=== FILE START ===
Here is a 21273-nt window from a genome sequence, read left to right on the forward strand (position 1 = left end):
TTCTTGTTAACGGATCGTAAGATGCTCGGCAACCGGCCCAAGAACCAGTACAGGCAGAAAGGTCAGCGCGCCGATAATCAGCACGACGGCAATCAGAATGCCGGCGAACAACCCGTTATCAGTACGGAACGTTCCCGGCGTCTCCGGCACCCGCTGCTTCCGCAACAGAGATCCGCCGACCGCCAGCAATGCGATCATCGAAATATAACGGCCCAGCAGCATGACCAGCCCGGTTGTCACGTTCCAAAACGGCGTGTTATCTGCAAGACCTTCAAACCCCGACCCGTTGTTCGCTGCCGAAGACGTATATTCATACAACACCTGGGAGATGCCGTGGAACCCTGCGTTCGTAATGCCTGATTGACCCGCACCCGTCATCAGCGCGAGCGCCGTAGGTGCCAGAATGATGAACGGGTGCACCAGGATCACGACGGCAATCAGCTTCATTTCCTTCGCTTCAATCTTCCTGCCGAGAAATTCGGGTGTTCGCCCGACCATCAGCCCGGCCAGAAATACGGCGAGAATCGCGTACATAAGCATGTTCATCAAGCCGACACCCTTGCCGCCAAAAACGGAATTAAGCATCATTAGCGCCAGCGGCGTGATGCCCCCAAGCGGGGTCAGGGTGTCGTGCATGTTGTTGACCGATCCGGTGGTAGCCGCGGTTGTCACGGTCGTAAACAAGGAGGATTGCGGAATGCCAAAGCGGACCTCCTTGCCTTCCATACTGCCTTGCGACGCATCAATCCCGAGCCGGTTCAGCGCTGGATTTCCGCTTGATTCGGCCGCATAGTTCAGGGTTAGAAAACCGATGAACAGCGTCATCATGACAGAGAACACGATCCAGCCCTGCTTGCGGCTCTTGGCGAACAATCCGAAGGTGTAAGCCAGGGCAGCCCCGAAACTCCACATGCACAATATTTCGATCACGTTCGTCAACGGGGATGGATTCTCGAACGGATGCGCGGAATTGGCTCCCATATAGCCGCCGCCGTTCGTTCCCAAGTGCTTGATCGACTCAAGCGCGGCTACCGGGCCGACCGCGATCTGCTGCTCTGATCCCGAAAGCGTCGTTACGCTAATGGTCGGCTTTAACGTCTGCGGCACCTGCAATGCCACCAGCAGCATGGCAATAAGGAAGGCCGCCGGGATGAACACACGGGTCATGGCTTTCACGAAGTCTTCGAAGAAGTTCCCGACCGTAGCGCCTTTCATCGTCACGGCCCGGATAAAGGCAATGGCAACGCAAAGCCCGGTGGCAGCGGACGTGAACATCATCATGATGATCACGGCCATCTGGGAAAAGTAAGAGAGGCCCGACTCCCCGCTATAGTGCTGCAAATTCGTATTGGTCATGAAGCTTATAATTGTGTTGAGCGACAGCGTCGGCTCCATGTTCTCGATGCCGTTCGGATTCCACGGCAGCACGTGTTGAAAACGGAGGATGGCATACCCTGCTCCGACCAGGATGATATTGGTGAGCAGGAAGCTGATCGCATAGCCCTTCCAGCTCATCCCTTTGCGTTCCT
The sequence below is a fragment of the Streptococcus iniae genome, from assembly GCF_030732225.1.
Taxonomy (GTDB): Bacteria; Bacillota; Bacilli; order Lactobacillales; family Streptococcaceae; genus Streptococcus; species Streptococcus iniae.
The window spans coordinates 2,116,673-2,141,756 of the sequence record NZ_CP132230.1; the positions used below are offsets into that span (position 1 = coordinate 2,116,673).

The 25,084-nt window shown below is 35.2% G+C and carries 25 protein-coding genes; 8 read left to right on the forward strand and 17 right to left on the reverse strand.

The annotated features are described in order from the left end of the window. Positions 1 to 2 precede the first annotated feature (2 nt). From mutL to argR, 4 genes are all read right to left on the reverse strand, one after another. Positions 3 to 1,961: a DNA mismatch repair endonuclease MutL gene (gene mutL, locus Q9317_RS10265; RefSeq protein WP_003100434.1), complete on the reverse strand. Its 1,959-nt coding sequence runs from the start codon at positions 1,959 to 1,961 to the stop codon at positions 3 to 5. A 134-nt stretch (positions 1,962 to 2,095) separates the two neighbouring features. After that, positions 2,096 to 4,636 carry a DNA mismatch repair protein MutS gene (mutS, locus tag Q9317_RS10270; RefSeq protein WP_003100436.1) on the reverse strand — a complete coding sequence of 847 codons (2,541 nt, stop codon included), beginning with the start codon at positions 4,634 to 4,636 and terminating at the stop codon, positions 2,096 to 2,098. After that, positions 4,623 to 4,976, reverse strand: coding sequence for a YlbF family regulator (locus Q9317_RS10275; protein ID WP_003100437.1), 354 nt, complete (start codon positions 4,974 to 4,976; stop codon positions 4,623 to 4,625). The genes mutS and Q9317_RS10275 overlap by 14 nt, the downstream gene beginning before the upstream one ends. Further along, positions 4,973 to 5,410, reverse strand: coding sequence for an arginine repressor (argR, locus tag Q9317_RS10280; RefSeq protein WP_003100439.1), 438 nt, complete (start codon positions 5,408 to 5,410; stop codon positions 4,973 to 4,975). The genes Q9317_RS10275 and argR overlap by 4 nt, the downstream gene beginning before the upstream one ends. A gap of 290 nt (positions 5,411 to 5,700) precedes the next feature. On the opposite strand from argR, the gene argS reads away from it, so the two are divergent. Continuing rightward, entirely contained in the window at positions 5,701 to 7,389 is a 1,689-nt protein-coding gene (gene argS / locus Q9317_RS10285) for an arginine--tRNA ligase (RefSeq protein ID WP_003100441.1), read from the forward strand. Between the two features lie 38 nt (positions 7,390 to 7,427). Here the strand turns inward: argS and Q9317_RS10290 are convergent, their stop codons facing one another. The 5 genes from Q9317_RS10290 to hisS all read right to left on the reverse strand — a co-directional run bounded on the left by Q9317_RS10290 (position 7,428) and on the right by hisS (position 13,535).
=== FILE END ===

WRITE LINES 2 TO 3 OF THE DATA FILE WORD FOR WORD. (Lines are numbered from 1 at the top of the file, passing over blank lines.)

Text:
TTCTTGTTAACGGATCGTAAGATGCTCGGCAACCGGCCCAAGAACCAGTACAGGCAGAAAGGTCAGCGCGCCGATAATCAGCACGACGGCAATCAGAATGCCGGCGAACAACCCGTTATCAGTACGGAACGTTCCCGGCGTCTCCGGCACCCGCTGCTTCCGCAACAGAGATCCGCCGACCGCCAGCAATGCGATCATCGAAATATAACGGCCCAGCAGCATGACCAGCCCGGTTGTCACGTTCCAAAACGGCGTGTTATCTGCAAGACCTTCAAACCCCGACCCGTTGTTCGCTGCCGAAGACGTATATTCATACAACACCTGGGAGATGCCGTGGAACCCTGCGTTCGTAATGCCTGATTGACCCGCACCCGTCATCAGCGCGAGCGCCGTAGGTGCCAGAATGATGAACGGGTGCACCAGGATCACGACGGCAATCAGCTTCATTTCCTTCGCTTCAATCTTCCTGCCGAGAAATTCGGGTGTTCGCCCGACCATCAGCCCGGCCAGAAATACGGCGAGAATCGCGTACATAAGCATGTTCATCAAGCCGACACCCTTGCCGCCAAAAACGGAATTAAGCATCATTAGCGCCAGCGGCGTGATGCCCCCAAGCGGGGTCAGGGTGTCGTGCATGTTGTTGACCGATCCGGTGGTAGCCGCGGTTGTCACGGTCGTAAACAAGGAGGATTGCGGAATGCCAAAGCGGACCTCCTTGCCTTCCATACTGCCTTGCGACGCATCAATCCCGAGCCGGTTCAGCGCTGGATTTCCGCTTGATTCGGCCGCATAGTTCAGGGTTAGAAAACCGATGAACAGCGTCATCATGACAGAGAACACGATCCAGCCCTGCTTGCGGCTCTTGGCGAACAATCCGAAGGTGTAAGCCAGGGCAGCCCCGAAACTCCACATGCACAATATTTCGATCACGTTCGTCAACGGGGATGGATTCTCGAACGGATGCGCGGAATTGGCTCCCATATAGCCGCCGCCGTTCGTTCCCAAGTGCTTGATCGACTCAAGCGCGGCTACCGGGCCGACCGCGATCTGCTGCTCTGATCCCGAAAGCGTCGTTACGCTAATGGTCGGCTTTAACGTCTGCGGCACCTGCAATGCCACCAGCAGCATGGCAATAAGGAAGGCCGCCGGGATGAACACACGGGTCATGGCTTTCACGAAGTCTTCGAAGAAGTTCCCGACCGTAGCGCCTTTCATCGTCACGGCCCGGATAAAGGCAATGGCAACGCAAAGCCCGGTGGCAGCGGACGTGAACATCATCATGATGATCACGGCCATCTGGGAAAAGTAAGAGAGGCCCGACTCCCCGCTATAGTGCTGCAAATTCGTATTGGTCATGAAGCTTATAATTGTGTTGAGCGACAGCGTCGGCTCCATGTTCTCGATGCCGTTCGGATTCCACGGCAGCACGTGTTGAAAACGGAGGATGGCATACCCTGCTCCGACCAGGATGATATTGGTGAGCAGGAAGCTGATCGCATAGCCCTTCCAGCTCATCCCTTTGCGTTCCT
The sequence below is a fragment of the Streptococcus iniae genome, from assembly GCF_030732225.1.